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Boson Beer (SAM) Posts Q3 Loss on Soft Hard Seltzer Trends

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Shares of The Boston Beer Company, Inc. (SAM - Free Report) have declined 3.3% in the after-hours trading session on Oct 21 on negative investor sentiment regarding the slowdown in the hard seltzer business trends. The slowing hard seltzer trends also hurt the company’s bottom line in third-quarter 2021, which missed the Zacks Consensus Estimate. The company reported net loss per share in the quarter mainly due to direct and indirect costs incurred related to the slowing hard seltzer business. Higher operating costs also hurt the bottom line.

Boston Beer reported a loss per share of $4.76 in third-quarter 2021, reflecting a decline of $11.27 per share from third-quarter 2020 earnings. The loss per share also lagged the Zacks Consensus Estimate of earnings of $4.04. The dismal results were mainly due to the direct and indirect costs of $7.73 per share incurred in the third quarter due to the slowing hard seltzer category growth and higher operating expenses. This was partly negated by improved revenues.

Net revenues advanced 14% year over year to $561.6 million and beat the Zacks Consensus Estimate of $496.9 million. Excluding excise taxes, the top line rose 14.2% year over year to $600 million.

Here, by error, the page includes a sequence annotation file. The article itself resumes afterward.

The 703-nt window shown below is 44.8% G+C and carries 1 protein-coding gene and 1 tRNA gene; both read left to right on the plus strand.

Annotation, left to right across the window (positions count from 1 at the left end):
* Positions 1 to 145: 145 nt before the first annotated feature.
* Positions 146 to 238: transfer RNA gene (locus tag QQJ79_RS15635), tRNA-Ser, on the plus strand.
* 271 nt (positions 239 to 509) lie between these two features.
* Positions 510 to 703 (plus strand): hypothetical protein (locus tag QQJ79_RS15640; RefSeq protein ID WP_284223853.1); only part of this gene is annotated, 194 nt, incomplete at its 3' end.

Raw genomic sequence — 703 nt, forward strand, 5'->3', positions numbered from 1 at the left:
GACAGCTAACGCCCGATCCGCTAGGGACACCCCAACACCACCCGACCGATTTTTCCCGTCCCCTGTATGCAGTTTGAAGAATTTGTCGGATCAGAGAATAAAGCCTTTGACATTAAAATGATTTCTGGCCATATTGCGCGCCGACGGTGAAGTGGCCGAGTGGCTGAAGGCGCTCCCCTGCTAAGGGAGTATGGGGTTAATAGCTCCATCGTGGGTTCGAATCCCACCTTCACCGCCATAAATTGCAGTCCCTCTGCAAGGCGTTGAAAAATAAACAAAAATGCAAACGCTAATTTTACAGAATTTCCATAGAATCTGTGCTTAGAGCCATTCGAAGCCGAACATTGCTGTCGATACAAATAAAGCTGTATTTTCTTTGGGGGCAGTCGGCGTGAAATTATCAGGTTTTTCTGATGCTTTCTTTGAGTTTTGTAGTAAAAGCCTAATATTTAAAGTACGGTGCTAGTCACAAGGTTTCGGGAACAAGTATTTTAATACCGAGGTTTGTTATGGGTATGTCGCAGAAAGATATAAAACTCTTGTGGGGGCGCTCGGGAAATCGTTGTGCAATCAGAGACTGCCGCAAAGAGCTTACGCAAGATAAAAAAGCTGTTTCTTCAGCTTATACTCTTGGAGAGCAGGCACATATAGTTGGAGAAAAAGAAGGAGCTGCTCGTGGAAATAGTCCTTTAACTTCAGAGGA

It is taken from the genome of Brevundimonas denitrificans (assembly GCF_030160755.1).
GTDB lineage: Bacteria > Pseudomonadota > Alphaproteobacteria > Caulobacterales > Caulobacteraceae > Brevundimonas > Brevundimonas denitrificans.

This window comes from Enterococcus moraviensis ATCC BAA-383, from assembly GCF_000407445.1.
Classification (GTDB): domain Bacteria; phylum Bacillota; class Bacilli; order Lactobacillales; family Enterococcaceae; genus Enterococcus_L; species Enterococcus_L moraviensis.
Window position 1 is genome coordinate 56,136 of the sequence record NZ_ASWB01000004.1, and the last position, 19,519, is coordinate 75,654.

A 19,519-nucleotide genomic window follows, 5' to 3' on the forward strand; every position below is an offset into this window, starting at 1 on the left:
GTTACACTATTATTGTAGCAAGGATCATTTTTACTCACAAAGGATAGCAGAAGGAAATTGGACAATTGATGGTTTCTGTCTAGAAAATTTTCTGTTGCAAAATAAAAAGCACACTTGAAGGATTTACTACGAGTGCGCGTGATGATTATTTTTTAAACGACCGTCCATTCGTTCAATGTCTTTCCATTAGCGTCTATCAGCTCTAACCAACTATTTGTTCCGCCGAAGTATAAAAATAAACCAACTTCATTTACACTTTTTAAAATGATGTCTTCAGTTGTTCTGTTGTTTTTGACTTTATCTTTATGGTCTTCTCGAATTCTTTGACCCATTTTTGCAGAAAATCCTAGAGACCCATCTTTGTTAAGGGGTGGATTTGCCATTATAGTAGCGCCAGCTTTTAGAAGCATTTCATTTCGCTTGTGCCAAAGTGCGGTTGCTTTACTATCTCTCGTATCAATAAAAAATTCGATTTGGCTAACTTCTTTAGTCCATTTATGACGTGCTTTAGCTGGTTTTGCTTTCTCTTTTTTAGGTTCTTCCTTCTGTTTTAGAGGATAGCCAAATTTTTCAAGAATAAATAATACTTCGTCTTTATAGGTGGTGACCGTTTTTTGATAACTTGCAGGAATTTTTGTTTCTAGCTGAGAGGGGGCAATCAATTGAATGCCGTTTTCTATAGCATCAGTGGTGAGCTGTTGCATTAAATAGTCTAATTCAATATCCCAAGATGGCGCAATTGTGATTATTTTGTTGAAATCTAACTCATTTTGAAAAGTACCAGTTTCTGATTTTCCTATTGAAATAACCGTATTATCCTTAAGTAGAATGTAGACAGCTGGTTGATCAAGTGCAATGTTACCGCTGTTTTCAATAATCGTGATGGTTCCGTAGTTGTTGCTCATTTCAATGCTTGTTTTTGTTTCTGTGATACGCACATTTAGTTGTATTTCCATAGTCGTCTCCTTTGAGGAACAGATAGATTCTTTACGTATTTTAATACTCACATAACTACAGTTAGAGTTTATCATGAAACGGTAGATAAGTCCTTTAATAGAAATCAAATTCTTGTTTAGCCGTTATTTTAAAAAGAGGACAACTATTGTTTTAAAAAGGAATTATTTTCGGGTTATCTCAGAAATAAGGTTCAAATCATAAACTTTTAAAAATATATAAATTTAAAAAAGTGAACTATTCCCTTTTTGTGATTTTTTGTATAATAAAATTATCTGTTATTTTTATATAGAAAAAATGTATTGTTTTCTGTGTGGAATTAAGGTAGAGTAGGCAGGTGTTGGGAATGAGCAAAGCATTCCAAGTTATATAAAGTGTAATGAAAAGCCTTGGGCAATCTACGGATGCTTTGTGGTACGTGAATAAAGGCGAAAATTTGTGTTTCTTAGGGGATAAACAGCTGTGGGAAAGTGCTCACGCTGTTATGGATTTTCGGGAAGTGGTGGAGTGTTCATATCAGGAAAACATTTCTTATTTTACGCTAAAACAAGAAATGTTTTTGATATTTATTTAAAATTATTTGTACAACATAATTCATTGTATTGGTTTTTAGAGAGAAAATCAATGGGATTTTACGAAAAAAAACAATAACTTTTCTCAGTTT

The Boston Beer Company, Inc. Price, Consensus and EPS Surprise

 

The Boston Beer Company, Inc. Price, Consensus and EPS Surprise

The Boston Beer Company, Inc. price-consensus-eps-surprise-chart | The Boston Beer Company, Inc. Quote

The year-over-year increase in the top line can primarily be attributed to an 11.2% improvement in shipments to 2.3 million barrels. Volume growth was aided by a rise in Twisted Tea, Samuel Adams and Angry Orchard brands, partly offset by a decline in Truly hard seltzer and Dogfish Head brands.

Depletions grew 11%, marking the 14th successive quarter of double-digit growth in depletions. However, depletion growth in the third quarter reflected a marked decline from 24% and 48% witnessed in the second and first quarters, respectively. The sequential decline in depletion was mainly attributed to softer-than-anticipated trends in the hard seltzer category and the beer industry. However, year-over-year depletions growth was mainly driven by a rise in Twisted Tea, Truly hard seltzer, Samuel Adams and Dogfish Head brands, partially negated by a decline in the Angry Orchard brand.

The company noted that despite the rapid slowdown in the hard seltzer category, Truly brand has continued to gain share and strengthen its long-term position. Year to date, Truly has garnered 54% of all hard seltzer category growth. It has also achieved the second-highest household penetration in all of beer, behind only Anheuser-Busch InBev’s (BUD - Free Report) Bud Light beer, and ahead of all its other hard seltzer and beer industry peers. The company notes that hard seltzers represent 11% of total beer dollars year to date, up from 9% in the same period in 2020. It expects hard seltzers to form a key part of the beer market in the future.

Depletions for the year-to-date period (the 42 weeks) ended Oct 16, 2021, have grown nearly 23% from that witnessed in the year-ago period.